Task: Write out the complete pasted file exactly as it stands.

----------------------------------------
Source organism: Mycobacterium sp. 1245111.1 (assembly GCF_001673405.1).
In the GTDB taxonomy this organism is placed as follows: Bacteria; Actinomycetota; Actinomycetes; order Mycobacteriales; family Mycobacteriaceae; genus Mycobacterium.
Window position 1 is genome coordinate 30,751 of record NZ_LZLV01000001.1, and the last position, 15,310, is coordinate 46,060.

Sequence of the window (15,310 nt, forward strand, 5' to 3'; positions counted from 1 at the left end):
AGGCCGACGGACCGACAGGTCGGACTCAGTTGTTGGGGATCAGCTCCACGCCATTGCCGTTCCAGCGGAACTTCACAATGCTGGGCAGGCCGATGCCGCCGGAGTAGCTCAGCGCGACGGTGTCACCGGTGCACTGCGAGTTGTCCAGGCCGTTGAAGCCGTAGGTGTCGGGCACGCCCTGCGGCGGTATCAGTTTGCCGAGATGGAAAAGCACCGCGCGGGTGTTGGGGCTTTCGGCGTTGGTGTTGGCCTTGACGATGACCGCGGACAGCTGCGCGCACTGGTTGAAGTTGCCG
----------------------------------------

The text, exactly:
Source organism: Mycobacterium sp. 1245111.1 (assembly GCF_001673405.1).
In the GTDB taxonomy this organism is placed as follows: Bacteria; Actinomycetota; Actinomycetes; order Mycobacteriales; family Mycobacteriaceae; genus Mycobacterium.
Window position 1 is genome coordinate 30,751 of record NZ_LZLV01000001.1, and the last position, 15,310, is coordinate 46,060.

Sequence of the window (15,310 nt, forward strand, 5' to 3'; positions counted from 1 at the left end):
AGGCCGACGGACCGACAGGTCGGACTCAGTTGTTGGGGATCAGCTCCACGCCATTGCCGTTCCAGCGGAACTTCACAATGCTGGGCAGGCCGATGCCGCCGGAGTAGCTCAGCGCGACGGTGTCACCGGTGCACTGCGAGTTGTCCAGGCCGTTGAAGCCGTAGGTGTCGGGCACGCCCTGCGGCGGTATCAGTTTGCCGAGATGGAAAAGCACCGCGCGGGTGTTGGGGCTTTCGGCGTTGGTGTTGGCCTTGACGATGACCGCGGACAGCTGCGCGCACTGGTTGAAGTTGCCG